Transmission Frequently Asked Questions

  • How does the electrical system work?

    Today's electric generation and delivery system is a marvel of modern engineering and ingenuity. And while the system's complexity can be overwhelming when viewed as a whole, it's easy to understand when broken into its primary elements. This simple illustration helps explain how electricity is transmitted to your home or business.

    • 1) Electricity is generated at power plants.

    • 2) The generated electricity is sent across high-voltage transmission lines.

    • 3) The electricity arrives at intermediate stations where the voltage is lowered for distribution.

    • 4) The electricity travels through cities and neighborhoods via distribution lines.

    • 5) Before the electricity reaches you, the voltage is reduced to the 120 or 240 volts used in homes.

    Unlike any other product, electricity must be delivered the instant it is being used. The electricity that lights a light bulb is instantly being generated at a power plant perhaps many miles away.

    Undersized or overloaded components between the power plant and the distribution system can pose a threat to reliable service.

    Just because you may not have a power plant, transmission line or electrical station in your neighborhood, don't assume these facilities aren't at work for you. Electricity must be generated the instant it is used. Therefore, to maintain reliable electrical service, all components of your electric company's system - generation (or power plants), transmission, and distribution - must be in balance and working together. If one element fails without adequate backup, the entire system is affected.

  • What is an EHV line?

    Electrical transmission lines are much like water pipes. In the case of transmission lines, the higher the voltage, the more electricity that can be transmitted, just like a wider water pipe can carry a larger volume of water. Electrical transmission lines operate at high voltages and carry large amounts of electricity over long distances. These power lines generally range in voltage from 46 kV to 765 kV; those in the upper levels of that range (above 230 kV) are called extra high-voltage (EHV) lines.

    The average 345 kV circuit is typically capable of carrying five times the amount of electricity of a 138 kV circuit, and a 765 kV circuit is typically capable of carrying six times the amount of electricity of a 345 kV circuit.

    AEP's power grid is capable of carrying more electric energy over longer distances at a lower cost per kilowatt-hour than any other system. The grid is tied in with the power systems of neighboring utilities at 143 interconnection points to the north, south, east and west.

    These interconnections result in even greater reliability of electric service -- not only for AEP's customers, but for the tens of millions of customers served by the electric companies over much of the eastern half of the United States.

    The backbone of AEP's transmission network is its 2,100 miles of 765 kV lines, stretching over six states. In 1969, AEP was the first electric company in the country to research, develop, build and operate such lines, and today the company has more miles of 765 kV lines transmission in service than all other U.S. electric utilities combined.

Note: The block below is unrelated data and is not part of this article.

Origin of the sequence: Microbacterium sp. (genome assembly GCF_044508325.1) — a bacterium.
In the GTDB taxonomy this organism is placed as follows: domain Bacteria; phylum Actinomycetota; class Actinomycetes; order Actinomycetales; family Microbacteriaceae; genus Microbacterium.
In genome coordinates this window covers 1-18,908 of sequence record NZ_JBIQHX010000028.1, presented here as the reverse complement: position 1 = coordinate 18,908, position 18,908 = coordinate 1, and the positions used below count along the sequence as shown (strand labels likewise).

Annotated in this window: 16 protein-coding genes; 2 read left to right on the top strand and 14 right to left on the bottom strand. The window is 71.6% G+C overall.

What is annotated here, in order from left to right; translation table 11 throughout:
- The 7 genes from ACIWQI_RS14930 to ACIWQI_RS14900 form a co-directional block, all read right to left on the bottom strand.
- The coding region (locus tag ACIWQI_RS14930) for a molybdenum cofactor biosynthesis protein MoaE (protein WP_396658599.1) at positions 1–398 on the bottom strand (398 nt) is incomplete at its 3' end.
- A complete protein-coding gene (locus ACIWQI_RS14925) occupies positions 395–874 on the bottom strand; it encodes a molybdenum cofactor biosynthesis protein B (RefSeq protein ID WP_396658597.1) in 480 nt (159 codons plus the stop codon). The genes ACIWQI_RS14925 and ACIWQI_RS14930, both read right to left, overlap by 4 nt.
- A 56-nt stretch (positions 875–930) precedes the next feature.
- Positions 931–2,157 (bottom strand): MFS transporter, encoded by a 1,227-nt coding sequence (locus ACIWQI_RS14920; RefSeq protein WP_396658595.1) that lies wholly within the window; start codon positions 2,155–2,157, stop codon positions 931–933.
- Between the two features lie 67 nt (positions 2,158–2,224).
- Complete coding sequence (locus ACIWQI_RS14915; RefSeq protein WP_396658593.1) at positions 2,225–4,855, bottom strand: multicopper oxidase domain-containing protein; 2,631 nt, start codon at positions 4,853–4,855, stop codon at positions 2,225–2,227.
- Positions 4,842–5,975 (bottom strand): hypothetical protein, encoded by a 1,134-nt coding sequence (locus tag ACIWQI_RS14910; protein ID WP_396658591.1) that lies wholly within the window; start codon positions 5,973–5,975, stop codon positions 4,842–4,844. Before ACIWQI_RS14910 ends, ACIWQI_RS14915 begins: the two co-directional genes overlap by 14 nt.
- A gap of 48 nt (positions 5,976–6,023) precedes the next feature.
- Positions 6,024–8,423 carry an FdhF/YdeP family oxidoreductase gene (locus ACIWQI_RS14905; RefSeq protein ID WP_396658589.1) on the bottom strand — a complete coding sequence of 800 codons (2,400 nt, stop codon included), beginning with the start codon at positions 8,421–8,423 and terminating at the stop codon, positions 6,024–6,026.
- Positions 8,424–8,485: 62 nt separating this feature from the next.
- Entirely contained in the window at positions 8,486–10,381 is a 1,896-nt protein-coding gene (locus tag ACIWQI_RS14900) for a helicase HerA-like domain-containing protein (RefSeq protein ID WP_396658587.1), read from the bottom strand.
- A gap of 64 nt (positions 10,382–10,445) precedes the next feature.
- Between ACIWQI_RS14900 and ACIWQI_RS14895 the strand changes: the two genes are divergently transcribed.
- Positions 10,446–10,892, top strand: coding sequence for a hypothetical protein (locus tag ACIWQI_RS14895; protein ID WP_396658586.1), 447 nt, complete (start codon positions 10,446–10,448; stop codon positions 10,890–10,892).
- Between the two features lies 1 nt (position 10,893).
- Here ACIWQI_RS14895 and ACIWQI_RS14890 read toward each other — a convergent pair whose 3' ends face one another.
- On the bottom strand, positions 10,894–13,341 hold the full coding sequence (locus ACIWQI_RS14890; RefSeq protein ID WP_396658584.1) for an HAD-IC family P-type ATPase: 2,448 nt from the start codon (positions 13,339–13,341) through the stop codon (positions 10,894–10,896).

• What does a 765KV line look like?
    The Jacksons Ferry-Axton 765 kV transmission line crosses the Blue Ridge Parkway

    The Jacksons Ferry-Axton 765 kV transmission line crosses the Blue Ridge Parkway in Floyd County, Va. AEP used the topography of the land, and selective right-of-way clearing practices to obscure the view of the power line for Parkway travelers. By not cutting the right of way near the road, and by crossing the Parkway in a bend, it is difficult for travelers to notice the line.

  • How does AEP build an EHV line?
    Construction of the Wyoming-Jacksons Ferry 765 kV project.

    Once AEP obtains approval to construct a facility it begins acquiring rights of way. Initial clearing starts, followed by constructing tower foundations, erecting transmission towers, stringing conductors and installing substation equipment to incorporate the new facility into the electric power grid.

  • What new transmission line technologies are being used by AEP?

    AEP is a pioneer in electric transmission. A history of cutting edge advances in technology, including development and installation of 765 kV transmission lines, the highest voltage, most-efficient transmission lines in the country, continues today. The latest 765 kV technologies use a new six-bundle configuration that cuts audible noise from the project to half that of earlier generations of 765 kV lines.

    Never one to rest on its laurels, AEP recently introduced BOLD or Breakthrough Overhead Line Design, a revolutionary new tower design that provides high capacity in a more compact and aesthetically pleasing form than typical transmission towers. BOLD provides a 50% increase in capacity over conventional lines operating at 345 kV. It also offers a 1/3 reduction in tower height with less line loss. Find out more.

  • Who do I contact for project information?

    For projects outside of the AEP service territory:
    Tama Davis, Project Outreach Supervisor, tadavis@aep.com or 614-552-1662

    For projects in Arkansas, Louisiana, Oklahoma and Texas:
    Juliet Capeheart, Project Outreach Specialist, gacapeheart@aep.com or 918-599-2613

    For projects in Ohio:
    Brett Schmied, Project Outreach Specialist, beschmied@aep.com or 614-552-1929

    For projects in Virginia and West Virginia:
    George Porter, Project Outreach Specialist, gaporter@aep.com or 540-562-7092

    For projects in Indiana and Michigan:
    Maggie Beggs, Project Outreach Specialist, mrbeggs@aep.com or 260-466-7929

  • Where can I find information about AEP Transmission projects in my state?